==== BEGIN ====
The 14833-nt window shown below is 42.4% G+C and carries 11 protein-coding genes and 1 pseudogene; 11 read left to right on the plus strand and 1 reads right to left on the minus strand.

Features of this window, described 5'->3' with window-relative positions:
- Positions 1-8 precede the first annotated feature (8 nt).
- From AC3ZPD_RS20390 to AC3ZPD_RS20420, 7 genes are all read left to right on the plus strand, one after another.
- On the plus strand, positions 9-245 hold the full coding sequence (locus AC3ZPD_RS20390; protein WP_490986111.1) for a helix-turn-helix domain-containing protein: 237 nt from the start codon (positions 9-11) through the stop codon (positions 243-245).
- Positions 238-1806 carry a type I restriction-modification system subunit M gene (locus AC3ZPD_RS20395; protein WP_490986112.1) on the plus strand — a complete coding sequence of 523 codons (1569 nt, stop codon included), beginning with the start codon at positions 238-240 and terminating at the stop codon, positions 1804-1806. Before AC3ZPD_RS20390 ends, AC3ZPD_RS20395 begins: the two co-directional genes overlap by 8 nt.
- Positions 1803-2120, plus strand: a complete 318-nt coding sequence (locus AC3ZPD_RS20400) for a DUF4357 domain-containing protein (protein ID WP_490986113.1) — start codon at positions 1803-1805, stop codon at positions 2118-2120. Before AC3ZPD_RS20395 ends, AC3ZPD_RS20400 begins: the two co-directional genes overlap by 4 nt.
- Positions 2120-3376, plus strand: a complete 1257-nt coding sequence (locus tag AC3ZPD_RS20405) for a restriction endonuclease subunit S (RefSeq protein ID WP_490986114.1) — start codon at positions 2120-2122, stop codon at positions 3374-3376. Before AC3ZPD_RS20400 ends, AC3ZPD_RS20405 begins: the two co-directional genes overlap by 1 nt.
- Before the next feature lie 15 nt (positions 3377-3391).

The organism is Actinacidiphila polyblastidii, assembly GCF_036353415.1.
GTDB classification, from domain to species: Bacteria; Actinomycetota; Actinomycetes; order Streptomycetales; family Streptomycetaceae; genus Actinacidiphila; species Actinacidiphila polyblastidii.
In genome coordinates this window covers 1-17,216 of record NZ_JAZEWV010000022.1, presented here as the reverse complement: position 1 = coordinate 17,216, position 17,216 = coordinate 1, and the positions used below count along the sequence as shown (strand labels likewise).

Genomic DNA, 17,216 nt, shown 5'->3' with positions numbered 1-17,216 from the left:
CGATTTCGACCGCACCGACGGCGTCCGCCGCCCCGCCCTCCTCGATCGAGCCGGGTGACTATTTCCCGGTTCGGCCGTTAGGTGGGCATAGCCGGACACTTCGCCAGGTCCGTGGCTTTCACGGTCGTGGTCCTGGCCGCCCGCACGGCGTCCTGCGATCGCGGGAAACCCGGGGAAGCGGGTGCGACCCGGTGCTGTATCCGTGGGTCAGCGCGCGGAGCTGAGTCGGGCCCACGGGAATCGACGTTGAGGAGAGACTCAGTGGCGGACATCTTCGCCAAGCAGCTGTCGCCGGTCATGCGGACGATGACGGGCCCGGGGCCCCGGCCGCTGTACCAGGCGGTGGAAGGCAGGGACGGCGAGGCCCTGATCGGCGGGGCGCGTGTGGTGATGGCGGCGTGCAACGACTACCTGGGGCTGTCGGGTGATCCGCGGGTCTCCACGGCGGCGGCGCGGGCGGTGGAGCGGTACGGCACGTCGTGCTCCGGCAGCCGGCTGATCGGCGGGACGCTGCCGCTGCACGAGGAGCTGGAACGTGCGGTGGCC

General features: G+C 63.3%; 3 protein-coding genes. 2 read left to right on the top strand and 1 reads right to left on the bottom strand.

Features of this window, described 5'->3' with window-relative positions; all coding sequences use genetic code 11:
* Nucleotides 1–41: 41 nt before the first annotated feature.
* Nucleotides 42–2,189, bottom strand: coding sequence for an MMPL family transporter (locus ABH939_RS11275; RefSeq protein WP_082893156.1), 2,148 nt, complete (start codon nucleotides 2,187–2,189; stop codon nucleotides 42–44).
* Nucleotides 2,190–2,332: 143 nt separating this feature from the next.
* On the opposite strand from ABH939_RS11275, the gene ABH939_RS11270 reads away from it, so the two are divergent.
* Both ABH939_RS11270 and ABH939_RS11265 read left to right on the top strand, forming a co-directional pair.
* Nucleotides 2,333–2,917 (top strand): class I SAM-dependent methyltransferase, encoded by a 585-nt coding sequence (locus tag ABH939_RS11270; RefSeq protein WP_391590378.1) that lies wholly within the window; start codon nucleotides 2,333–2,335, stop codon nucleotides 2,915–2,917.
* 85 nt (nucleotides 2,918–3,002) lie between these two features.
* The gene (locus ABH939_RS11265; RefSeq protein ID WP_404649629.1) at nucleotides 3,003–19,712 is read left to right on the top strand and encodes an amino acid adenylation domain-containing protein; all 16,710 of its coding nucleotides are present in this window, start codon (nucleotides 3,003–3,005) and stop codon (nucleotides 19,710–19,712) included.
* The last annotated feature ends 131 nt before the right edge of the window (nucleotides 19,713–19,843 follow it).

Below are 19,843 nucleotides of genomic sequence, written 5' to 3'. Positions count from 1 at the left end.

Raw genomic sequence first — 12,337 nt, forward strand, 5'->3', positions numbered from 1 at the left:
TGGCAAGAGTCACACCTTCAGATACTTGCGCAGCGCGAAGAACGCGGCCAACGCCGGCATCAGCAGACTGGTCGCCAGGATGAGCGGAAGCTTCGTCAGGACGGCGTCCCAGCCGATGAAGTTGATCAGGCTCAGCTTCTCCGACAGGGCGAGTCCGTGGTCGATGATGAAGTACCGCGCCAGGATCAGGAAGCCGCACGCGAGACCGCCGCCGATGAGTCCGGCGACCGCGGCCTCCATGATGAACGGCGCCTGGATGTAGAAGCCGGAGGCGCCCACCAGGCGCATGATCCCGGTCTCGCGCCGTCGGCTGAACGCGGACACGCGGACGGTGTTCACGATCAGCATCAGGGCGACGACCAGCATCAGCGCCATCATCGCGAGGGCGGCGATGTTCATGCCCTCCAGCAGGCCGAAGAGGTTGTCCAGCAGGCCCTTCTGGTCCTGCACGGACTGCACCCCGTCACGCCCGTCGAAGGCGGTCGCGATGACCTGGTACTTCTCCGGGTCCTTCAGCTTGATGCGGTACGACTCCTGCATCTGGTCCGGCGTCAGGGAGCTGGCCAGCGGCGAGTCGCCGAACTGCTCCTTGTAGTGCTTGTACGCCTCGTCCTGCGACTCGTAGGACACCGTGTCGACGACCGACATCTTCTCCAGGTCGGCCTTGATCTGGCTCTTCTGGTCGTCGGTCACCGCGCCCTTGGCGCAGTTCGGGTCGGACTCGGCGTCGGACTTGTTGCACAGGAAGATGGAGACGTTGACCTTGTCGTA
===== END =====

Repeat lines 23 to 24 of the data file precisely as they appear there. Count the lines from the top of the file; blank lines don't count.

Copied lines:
* 85 nt (nucleotides 2,918–3,002) lie between these two features.
* The gene (locus ABH939_RS11265; RefSeq protein ID WP_404649629.1) at nucleotides 3,003–19,712 is read left to right on the top strand and encodes an amino acid adenylation domain-containing protein; all 16,710 of its coding nucleotides are present in this window, start codon (nucleotides 3,003–3,005) and stop codon (nucleotides 19,710–19,712) included.